Making a list is one of those super simple, organisational skills that helps get all those thoughts and to-do lists out of your mind and onto paper. Writing lists is super simple, helpful and mindful recovery tool.
It is easy to lose track of those racing, fleeting thoughts that you tell yourself you must remember. Taking five minutes out of your day to make a list when you have a cluttered brain is a great grounding and visual exercise that can calm and focus your busy mind, making you a better planner – and importantly feeling strong and focused in your recovery.
‘The practice of making lists is a simple, mindful recovery tool.‘
Starting recovery and moving away from dependency and addiction is a process and a significant transition period with many ups and downs. There is always a lot to think about, plan out, and remember to do while establishing sobriety and developing new healthy habits.
You may find you have a lot to keep on top of, people to connect with, appointments to make, and even household tasks and self-care that will improve the overall quality of your life. Often, these types of tasks and activities get neglected when struggling with an active addiction so implementing a practical tool like list making can help keep you on top of practical tasks and activities and start focusing on your inner personal development and awareness.
The practice of making lists is a simple, mindful recovery tool. List making is also a good stress management and grounding exercise as it provides you with space to clear your thoughts of all the things you feel you need to do and to calm your busy mind. Recovery tools like this complement and reinforce supports you may be receiving such as addiction counselling and self-help group support.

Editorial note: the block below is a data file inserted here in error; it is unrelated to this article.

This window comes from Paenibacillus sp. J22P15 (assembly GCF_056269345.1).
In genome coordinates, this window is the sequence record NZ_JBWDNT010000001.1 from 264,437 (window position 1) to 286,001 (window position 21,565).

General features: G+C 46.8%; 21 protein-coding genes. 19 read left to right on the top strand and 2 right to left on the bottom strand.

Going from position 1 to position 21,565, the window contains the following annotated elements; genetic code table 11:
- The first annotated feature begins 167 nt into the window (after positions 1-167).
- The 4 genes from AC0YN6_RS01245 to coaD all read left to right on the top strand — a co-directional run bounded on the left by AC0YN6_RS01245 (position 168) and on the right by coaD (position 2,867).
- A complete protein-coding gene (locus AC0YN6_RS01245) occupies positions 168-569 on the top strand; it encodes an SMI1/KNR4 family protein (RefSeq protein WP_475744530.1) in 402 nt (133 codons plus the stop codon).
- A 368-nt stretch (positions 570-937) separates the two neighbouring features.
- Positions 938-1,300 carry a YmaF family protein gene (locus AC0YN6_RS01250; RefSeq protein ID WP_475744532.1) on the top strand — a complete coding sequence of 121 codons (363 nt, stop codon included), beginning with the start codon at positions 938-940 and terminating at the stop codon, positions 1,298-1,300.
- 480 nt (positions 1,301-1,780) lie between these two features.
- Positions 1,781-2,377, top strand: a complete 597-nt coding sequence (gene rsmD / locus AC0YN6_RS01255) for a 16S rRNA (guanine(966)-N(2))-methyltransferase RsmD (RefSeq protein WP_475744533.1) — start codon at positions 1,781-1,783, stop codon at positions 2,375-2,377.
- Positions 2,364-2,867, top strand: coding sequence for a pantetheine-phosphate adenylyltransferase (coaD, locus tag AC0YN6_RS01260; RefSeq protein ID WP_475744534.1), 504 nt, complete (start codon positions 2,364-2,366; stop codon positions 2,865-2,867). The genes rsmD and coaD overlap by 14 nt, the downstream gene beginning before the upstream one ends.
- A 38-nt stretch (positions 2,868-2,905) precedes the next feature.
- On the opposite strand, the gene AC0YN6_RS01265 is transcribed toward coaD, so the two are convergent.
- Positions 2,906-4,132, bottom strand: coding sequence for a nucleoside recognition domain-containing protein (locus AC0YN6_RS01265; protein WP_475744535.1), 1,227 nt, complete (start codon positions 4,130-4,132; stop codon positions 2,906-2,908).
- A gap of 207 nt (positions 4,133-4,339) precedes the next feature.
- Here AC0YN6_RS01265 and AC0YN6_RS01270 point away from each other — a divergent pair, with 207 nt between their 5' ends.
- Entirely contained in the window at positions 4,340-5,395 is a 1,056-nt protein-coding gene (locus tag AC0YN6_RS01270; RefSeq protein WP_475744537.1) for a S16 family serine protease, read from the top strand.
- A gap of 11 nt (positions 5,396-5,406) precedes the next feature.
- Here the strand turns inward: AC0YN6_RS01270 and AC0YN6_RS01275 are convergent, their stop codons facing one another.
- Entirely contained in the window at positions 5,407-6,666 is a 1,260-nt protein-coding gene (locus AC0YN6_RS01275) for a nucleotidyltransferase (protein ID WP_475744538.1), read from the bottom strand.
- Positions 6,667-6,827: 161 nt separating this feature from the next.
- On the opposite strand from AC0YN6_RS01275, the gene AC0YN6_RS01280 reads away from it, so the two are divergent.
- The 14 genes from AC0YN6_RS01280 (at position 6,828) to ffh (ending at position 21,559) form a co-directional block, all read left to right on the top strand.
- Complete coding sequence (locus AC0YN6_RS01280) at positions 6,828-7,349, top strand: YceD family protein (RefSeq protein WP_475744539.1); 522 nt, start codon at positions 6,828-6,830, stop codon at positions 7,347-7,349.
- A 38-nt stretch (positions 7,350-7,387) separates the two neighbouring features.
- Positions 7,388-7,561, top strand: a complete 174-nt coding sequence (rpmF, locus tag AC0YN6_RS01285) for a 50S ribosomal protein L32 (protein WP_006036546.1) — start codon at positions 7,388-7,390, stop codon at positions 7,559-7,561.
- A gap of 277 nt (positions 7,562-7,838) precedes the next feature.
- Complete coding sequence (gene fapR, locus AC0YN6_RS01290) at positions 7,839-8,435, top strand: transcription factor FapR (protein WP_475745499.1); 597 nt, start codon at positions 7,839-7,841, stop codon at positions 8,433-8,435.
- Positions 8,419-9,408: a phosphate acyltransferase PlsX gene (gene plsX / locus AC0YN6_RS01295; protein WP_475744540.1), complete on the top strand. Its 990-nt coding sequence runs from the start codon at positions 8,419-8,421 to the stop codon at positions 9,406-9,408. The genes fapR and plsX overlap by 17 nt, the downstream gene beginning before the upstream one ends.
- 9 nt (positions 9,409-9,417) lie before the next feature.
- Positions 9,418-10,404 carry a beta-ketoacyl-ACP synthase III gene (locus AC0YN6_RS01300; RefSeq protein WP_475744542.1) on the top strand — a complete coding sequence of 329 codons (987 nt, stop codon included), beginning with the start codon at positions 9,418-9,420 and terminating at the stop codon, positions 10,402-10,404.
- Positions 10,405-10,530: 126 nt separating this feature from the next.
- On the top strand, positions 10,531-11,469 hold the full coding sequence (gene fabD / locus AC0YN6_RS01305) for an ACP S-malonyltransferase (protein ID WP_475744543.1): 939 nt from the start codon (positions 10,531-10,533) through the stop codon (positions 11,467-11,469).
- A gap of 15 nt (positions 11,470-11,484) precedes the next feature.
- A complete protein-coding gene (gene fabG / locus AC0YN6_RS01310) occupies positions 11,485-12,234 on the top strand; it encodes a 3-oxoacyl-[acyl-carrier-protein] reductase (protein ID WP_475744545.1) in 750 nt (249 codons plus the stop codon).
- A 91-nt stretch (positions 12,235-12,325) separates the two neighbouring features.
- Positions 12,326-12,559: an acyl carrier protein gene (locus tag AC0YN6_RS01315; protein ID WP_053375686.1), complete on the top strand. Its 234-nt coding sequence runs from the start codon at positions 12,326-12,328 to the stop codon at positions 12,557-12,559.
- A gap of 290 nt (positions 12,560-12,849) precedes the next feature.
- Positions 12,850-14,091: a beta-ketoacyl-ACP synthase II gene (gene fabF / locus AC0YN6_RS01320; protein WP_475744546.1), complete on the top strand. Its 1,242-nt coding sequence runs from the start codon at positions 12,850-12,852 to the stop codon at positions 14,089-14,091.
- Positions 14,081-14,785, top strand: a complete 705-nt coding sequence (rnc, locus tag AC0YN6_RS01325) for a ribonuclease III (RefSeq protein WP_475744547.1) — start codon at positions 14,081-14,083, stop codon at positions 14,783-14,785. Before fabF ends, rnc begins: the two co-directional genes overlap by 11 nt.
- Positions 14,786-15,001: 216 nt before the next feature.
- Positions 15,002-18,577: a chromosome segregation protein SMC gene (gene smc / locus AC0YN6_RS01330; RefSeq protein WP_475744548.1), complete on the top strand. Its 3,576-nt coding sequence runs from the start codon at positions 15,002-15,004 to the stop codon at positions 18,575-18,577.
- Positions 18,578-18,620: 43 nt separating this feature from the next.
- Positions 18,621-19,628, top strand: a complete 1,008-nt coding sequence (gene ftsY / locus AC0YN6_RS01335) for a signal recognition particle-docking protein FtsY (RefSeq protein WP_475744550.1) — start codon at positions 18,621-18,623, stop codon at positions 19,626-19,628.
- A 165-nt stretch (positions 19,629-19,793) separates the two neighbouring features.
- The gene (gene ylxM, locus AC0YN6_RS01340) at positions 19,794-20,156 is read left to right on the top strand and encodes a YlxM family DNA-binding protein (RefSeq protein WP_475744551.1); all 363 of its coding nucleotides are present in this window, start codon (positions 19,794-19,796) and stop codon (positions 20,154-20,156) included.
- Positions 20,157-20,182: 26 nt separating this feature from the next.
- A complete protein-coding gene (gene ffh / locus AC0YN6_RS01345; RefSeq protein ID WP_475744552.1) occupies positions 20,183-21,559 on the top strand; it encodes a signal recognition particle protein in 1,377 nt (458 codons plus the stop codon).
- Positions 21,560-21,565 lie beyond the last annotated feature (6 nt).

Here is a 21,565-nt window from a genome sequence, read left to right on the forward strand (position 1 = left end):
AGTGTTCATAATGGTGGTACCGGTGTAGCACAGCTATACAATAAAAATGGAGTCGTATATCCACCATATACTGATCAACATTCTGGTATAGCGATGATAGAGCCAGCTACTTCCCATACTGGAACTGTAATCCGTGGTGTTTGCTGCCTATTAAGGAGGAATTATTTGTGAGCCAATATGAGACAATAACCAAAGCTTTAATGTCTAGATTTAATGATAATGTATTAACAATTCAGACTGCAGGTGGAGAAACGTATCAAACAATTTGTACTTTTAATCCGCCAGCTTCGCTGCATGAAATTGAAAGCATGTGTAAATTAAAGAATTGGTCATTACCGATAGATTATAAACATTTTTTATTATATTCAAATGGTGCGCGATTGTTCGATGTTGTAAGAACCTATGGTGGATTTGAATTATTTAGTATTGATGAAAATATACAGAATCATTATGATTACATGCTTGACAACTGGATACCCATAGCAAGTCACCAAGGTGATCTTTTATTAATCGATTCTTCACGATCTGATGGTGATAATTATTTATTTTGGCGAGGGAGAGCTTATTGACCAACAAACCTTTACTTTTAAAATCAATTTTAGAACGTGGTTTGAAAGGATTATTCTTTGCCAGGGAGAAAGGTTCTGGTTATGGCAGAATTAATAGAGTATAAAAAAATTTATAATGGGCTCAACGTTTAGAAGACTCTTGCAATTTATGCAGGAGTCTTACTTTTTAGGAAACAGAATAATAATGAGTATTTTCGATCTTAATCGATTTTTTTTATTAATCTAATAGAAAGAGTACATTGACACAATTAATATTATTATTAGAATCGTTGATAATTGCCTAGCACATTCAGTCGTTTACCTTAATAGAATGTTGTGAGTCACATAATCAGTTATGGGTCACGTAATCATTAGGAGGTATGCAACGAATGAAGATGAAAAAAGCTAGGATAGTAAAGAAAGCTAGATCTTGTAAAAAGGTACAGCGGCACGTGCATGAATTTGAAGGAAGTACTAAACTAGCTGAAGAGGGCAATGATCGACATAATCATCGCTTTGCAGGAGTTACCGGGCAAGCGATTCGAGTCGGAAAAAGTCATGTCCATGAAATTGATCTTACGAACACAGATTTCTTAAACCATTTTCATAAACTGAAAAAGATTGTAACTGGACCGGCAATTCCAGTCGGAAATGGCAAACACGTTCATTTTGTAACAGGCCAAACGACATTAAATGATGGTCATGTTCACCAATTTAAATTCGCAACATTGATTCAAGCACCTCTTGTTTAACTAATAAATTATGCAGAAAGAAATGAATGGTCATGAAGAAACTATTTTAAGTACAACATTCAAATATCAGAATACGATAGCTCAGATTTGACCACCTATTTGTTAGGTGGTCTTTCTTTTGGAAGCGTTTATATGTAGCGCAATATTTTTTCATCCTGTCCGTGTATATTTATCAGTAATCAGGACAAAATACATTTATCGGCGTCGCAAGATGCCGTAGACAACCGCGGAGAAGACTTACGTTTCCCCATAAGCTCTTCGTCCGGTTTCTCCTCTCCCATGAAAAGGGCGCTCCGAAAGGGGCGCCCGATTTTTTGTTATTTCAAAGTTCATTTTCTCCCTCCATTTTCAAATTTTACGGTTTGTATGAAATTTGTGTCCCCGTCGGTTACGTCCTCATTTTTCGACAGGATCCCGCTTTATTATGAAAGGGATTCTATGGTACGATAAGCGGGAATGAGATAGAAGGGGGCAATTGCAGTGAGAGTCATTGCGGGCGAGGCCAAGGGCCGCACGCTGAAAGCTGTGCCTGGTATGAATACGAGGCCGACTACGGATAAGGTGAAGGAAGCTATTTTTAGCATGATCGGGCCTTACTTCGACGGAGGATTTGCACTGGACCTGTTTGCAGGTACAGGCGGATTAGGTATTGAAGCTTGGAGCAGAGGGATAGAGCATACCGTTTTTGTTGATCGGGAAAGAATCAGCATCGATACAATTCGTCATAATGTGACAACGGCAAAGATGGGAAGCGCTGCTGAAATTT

The purpose of list making is to organise your thoughts on paper rather than keeping them jumbled and floating around in your mind. Rather than trying to keep mental sticky notes, get into the habit of writing them down onto physical paper. This can help you to get organised, make it easier to plan out your day, and free up the space in your mind for more important things in your life.
List making like this teaches you to become assertive and practical in your everyday life on the path to recovery. When you find your mind racing or are feeling overwhelmed by the tasks of recovery, start list writing to calm your mind.
There is nothing complicated about starting to write lists and there is no right or wrong way to do it. You might discover that the list in your mind is, in fact, far more manageable when you are viewing it visually on paper.
Consider list making using a diary, journal, small notebook, post-it notes, or an app on your smartphone – as long as you keep it somewhere accessible, handy, and visible. Tick items off as you go and keep adding to it as needed.
You can also consider utilising your recovery journal or diary for list making if this is something you are already using. Learn more about a recovery diary and journal here!
Begin getting used to list making by keeping your note pad somewhere that is easy to access, like your bedside locker, work desk, or kitchen table, and leave it open so that you can add to the list spontaneously whenever you think of something.
There are no rules about writing lists, so write freely to get out whatever is on you mind. You can create recovery and sobriety related lists and notes about how to keep your boundaries strong, people, places, and things to avoid or manage, situations and events that may be triggering for you, goals and motivations for staying strong in recovery, and reminders of why you are in recovery.
‘There are no rules about writing lists, so write freely to get out whatever is on you mind.’
As you move into a more confident and self-aware space in your recovery and sobriety, list-making exercises can become a hugely beneficial tool. You may even begin writing lists about your triggers, boundaries, traumas, flashbacks, red flags, regrets, amends, recovery goals, inspiration lists, gratitude lists, motivation lists, activities to catch up on, and your life goals, dreams, and bucket lists.
In-fact, you can create lists for just about anything when it comes to recovery, healing and embracing life again.
Read more articles about mindful recovery tools ‘The daily recovery ritual of tracking sobriety one day at a time‘ and ‘The 10 Minute daily recovery check-in in 6 simple steps.’